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From The Great Beyond October 27, 2009

Posted by A. Robinson in Bus Songs, Crazy Magnet, Life, Lovin'.
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Hey everyone!  Remember me?  You know, that Mexican girl you talk to sometimes?  Yeah, I’m not dead…yet.  Just totally, completely swamped.  It’s been non-stop work for me lately, so much so that I haven’t been able to type up a single little blog post.  Intolerable, I know.

Anyway, in the interval, why don’t you check out my new favorite website: People of Walmart. I, of course, live in the Walmart (not Wal-Mart, they’ve changed their branding!) capital of the world, which means I pretty much swing by a Supercenter every other day.  I mean, the convenience!  The affordability!  The PEOPLE.

Of course, you’ve read about one of my encounters with a Walmart employee whether you realize it or not.  But really, I can vouch for the People of Walmart website single handedly.  I mean, seriously.  I cannot begin to tell you how many nutjobs I’ve seen trolling the aisles of the Middle Class Retail Mecca of the World.  For example, one night John and I went to Walmart around 2:00 am, I can’t remember why, probably for unmentionable naughty things Cheez-its.  We noticed a man walking around the store with a giant 42″ flat screen plasma television in a cart; we mainly noticed because the man was rocking the longest mullet I have ever in my life seen.  Throw in the dirty camo pants, and he definitely looks like he doesn’t have indoor plumbing, let alone the wall space for such a honker of a boob-tube.  Anyway, the guy happens to be lapping the store, and as we make our way to the front we watch him try to walk out the front door with the television, even though John and I both know he hasn’t paid for it.  He presents the greeter with a reciept, which is promptly denied.  He then gets angry and walks back to the electronic department like he’s going to put the television back, only to try to exit through ANOTHER Walmart entrance/exit, despite the fact that it’s closed.  John and I hang out to watch this guy, who tries to exit the store not once, but three different times.

I mean seriously.  Why try and steal such a huge television?  Why get greedy?  Steal some small expensive things, like cell phones, curtains, etc. and sell those in order to get the cash to buy the television.  Tisk tisk.

Anyway, enjoy the website.  I sure do.

BookLust: The Devil’s Highway October 16, 2009

Posted by A. Robinson in BookLust.
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Tough read.  Important read.  Must read.

Tough read. Important read. Must read.

I’m going to post this separately from a recap about Luis Alberto Urrea’s visit to campus, just for posterity’s sake.  Oh, and also, then I have TWO blog entries.

I don’t read a whole lot of non-fiction.  Unless it’s a cookbook, craft anthology, or magazine, I tend to gravitate towards fiction.  When I’ve got a down moment, I’m much more likely to pick up Lorrie Moore than I am Jon Krakauer, in other words.  When we were told that we had to teach this in class, I didn’t quite know what to expect, not only from the book but from my students.  I have to admit, I thought the book would be a series of redundancies for me–after all, who better to know the border than a girl who grew up there?  The fact that the book had been a finalist for a Pulitzer didn’t really sway me one way or the other; I expected a dull read full of outdated statistics, gross over-generalizations, and liberal propaganda (honestly).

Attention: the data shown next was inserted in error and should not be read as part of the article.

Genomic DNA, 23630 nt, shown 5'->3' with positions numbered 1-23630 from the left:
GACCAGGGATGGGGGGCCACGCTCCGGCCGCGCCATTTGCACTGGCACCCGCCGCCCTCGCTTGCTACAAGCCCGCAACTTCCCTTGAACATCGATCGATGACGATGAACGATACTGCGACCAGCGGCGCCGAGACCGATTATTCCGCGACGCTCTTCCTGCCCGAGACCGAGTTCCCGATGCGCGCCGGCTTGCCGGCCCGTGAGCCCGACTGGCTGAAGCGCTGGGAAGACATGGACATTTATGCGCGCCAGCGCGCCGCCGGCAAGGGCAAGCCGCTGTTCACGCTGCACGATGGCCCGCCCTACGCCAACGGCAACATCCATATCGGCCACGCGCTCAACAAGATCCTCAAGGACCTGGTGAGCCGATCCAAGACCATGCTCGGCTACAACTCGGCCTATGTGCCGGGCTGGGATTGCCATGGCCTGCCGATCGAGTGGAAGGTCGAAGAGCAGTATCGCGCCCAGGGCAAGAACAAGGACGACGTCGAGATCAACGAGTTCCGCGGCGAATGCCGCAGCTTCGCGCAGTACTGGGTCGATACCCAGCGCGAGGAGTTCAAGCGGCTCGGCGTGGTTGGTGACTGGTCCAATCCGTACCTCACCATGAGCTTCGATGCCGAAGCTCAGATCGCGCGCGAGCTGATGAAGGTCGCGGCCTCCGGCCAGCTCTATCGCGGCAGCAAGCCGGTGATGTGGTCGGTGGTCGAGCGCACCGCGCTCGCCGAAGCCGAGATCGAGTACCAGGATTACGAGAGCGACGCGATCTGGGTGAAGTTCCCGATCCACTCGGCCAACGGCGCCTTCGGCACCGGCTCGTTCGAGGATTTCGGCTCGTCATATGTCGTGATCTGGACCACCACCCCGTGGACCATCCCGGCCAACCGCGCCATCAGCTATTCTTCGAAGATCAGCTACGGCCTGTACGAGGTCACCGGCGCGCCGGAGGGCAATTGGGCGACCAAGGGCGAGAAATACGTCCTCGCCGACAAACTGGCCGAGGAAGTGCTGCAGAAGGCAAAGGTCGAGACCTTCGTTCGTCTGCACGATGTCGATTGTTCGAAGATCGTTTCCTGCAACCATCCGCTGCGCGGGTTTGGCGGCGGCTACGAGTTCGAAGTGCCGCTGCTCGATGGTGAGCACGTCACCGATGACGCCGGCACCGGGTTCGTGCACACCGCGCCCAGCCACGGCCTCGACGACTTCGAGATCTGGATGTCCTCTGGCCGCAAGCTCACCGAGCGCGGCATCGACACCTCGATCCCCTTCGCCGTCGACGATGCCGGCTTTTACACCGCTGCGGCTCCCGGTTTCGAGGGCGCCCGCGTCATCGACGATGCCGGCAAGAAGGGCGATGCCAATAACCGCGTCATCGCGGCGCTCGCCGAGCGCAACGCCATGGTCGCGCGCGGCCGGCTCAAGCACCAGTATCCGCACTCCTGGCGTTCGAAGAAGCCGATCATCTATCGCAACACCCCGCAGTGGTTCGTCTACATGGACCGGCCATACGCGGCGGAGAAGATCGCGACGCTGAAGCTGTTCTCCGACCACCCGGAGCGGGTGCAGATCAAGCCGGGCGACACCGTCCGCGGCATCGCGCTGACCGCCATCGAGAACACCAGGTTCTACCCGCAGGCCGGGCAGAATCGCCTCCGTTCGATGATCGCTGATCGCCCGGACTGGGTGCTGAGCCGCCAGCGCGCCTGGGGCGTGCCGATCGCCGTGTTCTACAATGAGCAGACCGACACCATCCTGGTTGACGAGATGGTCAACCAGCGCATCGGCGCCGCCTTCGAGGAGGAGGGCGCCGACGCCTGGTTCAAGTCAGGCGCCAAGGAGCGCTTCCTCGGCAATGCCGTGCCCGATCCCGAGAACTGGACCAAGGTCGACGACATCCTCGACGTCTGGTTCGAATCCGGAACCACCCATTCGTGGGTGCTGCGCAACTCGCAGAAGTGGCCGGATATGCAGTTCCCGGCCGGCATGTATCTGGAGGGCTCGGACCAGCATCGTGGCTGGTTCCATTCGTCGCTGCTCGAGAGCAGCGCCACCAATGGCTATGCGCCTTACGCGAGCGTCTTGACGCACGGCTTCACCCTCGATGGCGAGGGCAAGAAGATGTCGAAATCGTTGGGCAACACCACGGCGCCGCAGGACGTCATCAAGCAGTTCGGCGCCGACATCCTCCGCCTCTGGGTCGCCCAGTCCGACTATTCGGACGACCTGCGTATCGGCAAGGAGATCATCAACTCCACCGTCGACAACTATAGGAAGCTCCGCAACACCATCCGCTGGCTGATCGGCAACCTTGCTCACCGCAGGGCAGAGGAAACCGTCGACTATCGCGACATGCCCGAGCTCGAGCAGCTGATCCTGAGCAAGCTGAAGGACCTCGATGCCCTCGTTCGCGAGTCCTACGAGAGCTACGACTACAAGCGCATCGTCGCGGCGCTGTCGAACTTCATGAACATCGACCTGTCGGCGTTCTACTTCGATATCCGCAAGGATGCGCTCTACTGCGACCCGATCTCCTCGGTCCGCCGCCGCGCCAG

What I found was an absolutely riveting piece of creative non-fiction.  Urrea writes beautifully.  He carefully picks his language and metaphors so that they are honest but impactful.  The story itself focuses on the Yuma 14/Wellton 26, a group of illegal Mexican immigrants who lose their lives in the middle of the Arizona desert.  Instead of starting from the group’s first step into Arizona, Urrea begins at the beginning, and the book’s success and readability hinges on this move.  He sets up the book by giving the reader an in-depth look at the border patrol and the Devil’s Highway, and explains key terminology which factors into the rest of the text.  I have to admit, the first part of the book is slow going and a little schizophrenic; Urrea frontloads The Devil’s Highway with information, and hops around substantially while he delivers it.

If you can stick with the book, it skyrockets in parts two and three.  Urrea is incredibly careful with the story he has been given. Urrea’s compassion for the men and their families colors the text as he paints the “walkers” in vivid detail.  The reader is immediately taken by the dramatic irony in the book, for Urrea never lets us forget that as we meet these “real” people, we are doomed to powerlessly follow them to their deaths.  We walk with the illegals step for step as Urrea painstakingly pieces together their story from survivor testimonials.  In terms of perspective, I felt like I was reading a first-person account of the tragedy rather than investigative journalism.

The real beauty of this book lies in its humanistic take on illegal immigration.  From the border patrol to the gang that organizes the death march, Urrea portrays each person as an actual person, not just a “group.”  For example, the reader gets to know many of the Yuma 14 along with their motives for running the border, and we realize that these people are more than just “Mexicans who steal our jobs,” but are fathers, sons,and providers.  The border patrol agents do their job and do it well, but The Devil’s Highway shows them as “missionaries” of a sort, a kind of cavalry dedicated to saving the lives of immigrants just as they protect the American people.  Though the book is tangibly biased, Urrea’s opinion is fairly hard to pin down: he seems to sympathize wholly with the immigrants, but he’s understanding of the American fear that surrounds the immigration issue in general.